Food Fortification

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Food Fortification methods of supplementation, standardization, restoration, enrichment, nutrification of foods. In other words, food fortification implies the addition of nutrients to meet nutrient needs of consumers. Fortified food must not change the natural properties of foods such as taste, colour, flavour, etc.

The first use of fortification of foods was suggested through the iodization of common salt by Boussingault in 1831 to cure and prevent goitre caused by the deficiency of iodine in food. Subsequently, the process of fortification of various foods with appropriate nutrients started to combat various deficiency diseases. Fortification of margarine with vitamin A was initiated in 1917 in Denmark and in 1940 in UK to control night blindness caused by the deficiency of vitamin A. Similarly, the addition of thiamine, nicotinic acid and iron to white flour and white bread was practiced to restore the nutritive value of wheat lost during milling and refining. Calcium was also added to bread to compensate for the loss of calcium.

Fortifying of foods with various nutrients demands several considerations. The added nutrients must not react with any other food ingredients and must be bio-available. The added nutrient must be stable and resistant to heat, moisture, oxygen, light and acidity or alkalinity. Furthermore, every country should formulate laws enforcing food fortification to monitor the process of production and marketing of the fortified foods in the country. In Bangladesh, goitre is an age-old iodine deficiency disease that causes a number of clinical and social problems. A programme has been undertaken by the government to fortify common salt with iodine.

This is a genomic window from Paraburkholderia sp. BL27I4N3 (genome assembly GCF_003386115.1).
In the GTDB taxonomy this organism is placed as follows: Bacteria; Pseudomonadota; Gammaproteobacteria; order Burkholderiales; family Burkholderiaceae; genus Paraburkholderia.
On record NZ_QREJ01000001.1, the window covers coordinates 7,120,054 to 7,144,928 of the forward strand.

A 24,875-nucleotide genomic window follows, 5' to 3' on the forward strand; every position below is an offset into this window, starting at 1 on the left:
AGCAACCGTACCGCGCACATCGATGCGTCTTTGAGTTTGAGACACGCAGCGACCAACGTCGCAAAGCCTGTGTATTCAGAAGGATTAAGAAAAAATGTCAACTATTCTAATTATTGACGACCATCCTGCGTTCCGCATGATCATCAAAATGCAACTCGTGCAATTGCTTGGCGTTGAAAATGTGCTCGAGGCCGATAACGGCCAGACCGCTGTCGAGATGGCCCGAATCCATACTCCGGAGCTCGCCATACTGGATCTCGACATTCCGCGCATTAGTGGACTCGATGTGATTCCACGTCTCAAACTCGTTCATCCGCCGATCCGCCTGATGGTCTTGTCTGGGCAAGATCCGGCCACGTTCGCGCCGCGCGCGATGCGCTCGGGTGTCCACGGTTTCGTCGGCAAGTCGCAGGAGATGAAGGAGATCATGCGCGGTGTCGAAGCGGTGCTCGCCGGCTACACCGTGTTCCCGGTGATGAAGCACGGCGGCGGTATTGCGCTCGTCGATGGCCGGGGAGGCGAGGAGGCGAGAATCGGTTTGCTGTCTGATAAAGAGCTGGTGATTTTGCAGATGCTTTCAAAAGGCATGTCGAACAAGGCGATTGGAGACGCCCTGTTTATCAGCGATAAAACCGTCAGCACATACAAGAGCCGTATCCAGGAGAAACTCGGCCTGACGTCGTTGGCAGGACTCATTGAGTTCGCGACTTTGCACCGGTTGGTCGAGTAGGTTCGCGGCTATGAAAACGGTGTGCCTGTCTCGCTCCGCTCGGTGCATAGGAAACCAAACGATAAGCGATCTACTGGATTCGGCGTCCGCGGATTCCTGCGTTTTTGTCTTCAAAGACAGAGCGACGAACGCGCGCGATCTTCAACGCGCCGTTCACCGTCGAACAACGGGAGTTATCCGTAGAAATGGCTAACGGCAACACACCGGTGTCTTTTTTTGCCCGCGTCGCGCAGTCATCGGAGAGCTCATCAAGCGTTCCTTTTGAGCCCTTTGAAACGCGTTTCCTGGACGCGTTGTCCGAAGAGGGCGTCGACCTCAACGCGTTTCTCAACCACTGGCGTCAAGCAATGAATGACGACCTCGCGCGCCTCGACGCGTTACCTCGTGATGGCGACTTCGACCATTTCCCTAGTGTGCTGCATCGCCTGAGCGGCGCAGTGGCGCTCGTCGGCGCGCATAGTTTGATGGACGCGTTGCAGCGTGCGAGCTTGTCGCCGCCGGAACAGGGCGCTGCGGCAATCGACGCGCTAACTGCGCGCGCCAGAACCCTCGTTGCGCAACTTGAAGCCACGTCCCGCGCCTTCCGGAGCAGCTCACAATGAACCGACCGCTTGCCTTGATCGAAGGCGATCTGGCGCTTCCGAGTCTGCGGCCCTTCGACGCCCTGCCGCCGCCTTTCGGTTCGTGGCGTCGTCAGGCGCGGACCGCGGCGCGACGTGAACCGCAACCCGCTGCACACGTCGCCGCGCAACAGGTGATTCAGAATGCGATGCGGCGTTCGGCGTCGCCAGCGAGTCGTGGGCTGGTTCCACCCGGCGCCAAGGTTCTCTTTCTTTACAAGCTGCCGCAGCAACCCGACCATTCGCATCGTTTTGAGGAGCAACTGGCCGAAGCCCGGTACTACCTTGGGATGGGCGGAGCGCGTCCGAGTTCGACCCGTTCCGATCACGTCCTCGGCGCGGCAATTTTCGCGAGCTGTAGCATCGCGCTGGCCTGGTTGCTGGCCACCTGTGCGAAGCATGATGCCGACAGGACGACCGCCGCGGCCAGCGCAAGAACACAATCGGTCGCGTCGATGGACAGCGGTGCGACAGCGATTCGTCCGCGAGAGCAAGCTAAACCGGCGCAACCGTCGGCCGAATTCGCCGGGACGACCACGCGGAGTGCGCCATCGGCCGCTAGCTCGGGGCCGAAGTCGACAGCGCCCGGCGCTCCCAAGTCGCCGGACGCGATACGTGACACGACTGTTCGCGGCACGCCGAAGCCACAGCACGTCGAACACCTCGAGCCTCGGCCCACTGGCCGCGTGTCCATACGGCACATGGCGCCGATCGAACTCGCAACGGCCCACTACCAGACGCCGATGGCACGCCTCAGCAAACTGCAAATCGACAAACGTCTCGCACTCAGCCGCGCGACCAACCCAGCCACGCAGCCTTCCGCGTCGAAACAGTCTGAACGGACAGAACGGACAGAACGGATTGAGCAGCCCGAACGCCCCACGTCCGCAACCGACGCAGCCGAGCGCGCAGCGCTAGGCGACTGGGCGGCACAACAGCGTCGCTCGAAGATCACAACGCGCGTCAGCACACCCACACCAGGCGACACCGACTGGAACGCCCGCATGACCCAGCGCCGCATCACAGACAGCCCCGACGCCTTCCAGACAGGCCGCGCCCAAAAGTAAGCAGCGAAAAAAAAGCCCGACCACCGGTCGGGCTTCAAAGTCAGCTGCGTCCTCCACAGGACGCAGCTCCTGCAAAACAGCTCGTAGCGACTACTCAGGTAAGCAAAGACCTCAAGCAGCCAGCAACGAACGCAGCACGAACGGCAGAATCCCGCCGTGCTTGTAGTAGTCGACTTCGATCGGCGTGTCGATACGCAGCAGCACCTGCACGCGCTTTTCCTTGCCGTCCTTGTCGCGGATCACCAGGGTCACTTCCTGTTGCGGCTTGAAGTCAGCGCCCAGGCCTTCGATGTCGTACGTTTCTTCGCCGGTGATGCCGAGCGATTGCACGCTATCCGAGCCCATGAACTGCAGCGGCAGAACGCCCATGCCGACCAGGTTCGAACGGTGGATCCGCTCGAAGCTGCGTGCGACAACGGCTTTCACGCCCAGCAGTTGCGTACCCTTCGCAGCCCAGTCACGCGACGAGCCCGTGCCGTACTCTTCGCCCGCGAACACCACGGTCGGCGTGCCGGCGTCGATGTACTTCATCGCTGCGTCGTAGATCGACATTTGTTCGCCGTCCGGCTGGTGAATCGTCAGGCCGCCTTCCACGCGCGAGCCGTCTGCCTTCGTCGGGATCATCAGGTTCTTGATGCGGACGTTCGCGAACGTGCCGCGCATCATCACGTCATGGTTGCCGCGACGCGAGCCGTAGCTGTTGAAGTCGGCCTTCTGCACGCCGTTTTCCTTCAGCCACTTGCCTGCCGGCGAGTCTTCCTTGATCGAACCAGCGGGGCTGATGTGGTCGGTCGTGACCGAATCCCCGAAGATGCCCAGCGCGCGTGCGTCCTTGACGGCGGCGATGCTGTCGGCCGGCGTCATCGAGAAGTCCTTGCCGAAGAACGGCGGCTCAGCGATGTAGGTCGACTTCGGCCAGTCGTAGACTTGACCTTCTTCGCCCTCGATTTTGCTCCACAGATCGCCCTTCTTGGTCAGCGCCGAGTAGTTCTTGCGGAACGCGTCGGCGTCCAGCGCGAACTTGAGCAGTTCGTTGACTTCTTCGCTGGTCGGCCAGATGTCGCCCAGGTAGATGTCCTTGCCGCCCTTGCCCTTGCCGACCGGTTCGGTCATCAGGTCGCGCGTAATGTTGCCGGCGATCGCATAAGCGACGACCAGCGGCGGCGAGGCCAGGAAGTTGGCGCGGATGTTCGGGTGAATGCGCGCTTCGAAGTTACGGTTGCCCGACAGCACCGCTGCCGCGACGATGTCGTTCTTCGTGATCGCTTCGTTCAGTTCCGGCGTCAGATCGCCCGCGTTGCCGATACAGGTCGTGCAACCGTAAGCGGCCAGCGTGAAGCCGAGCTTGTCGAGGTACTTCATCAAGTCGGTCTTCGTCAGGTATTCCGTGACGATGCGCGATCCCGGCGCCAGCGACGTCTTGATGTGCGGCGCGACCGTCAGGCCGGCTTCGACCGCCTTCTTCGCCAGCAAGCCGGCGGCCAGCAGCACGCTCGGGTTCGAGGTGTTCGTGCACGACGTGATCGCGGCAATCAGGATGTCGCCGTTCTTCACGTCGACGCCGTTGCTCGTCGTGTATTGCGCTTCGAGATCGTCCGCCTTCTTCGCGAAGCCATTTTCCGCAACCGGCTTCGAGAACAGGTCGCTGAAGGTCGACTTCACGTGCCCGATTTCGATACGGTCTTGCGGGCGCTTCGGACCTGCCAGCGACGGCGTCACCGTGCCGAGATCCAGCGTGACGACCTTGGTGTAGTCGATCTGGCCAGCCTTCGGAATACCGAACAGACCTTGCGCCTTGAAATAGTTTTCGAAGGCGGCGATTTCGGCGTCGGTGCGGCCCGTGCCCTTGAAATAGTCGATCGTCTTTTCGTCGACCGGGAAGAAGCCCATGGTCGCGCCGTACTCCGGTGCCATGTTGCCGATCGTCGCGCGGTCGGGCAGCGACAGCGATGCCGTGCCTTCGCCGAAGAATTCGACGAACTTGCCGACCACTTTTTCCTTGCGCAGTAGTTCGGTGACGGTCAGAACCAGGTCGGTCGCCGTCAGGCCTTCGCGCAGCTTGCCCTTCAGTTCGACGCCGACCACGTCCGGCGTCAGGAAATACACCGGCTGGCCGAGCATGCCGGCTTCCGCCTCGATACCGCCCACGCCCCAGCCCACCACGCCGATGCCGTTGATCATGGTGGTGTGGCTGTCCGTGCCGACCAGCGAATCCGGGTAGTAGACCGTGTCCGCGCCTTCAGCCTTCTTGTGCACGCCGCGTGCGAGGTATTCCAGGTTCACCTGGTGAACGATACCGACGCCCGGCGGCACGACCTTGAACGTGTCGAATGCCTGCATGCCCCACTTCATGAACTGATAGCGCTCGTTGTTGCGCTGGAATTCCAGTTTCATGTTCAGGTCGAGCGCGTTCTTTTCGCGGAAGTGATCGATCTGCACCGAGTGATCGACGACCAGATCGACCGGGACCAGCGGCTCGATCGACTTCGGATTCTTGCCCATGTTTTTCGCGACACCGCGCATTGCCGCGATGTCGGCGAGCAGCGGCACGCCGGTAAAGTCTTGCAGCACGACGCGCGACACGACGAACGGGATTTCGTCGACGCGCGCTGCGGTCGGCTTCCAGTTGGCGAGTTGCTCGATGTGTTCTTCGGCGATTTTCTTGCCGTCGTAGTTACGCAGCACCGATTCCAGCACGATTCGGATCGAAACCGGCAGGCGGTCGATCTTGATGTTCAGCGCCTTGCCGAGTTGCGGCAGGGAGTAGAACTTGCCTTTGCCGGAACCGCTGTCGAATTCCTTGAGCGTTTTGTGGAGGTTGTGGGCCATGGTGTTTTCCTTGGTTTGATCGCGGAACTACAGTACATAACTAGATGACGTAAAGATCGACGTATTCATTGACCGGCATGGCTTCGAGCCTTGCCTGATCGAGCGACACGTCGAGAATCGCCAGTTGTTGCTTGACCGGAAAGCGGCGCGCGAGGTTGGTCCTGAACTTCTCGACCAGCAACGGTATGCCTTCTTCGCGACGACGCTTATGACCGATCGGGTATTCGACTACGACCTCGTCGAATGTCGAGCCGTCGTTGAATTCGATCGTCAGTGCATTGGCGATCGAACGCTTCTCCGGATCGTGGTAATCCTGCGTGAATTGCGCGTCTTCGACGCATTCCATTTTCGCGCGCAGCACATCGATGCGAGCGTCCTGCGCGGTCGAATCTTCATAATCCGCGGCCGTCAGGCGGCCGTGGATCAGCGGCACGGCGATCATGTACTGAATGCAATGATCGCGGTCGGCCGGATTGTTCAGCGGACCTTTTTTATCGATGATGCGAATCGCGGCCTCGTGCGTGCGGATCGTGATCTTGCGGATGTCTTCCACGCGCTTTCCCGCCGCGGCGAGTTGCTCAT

Vitamin A deficiency is another major public health problem. Every year about 100,000 children suffer from xerophthalmia and about 30,000 become blind. But no suitable and adaptable method of fortification of foods with vitamin A has yet been developed. Since vitamin A is fat soluble, fortification of cooking oil with vitamin A has been tried. But vitamin A is heat labile and during cooking, heat destroys the vitamin. Now vitamin A capsules are being distributed among under 5 children so that they can meet their requirement. The deficiency of iron, sulphur, and zinc among pregnant and lactating mothers also demand special attention. Deficiency of B-vitamins is common and needs supplementation too. In many countries these nutrients are added to the breakfast cereals. [M Kabirullah]

See also malnutrition; food-borne disease; food adulteration;goiter.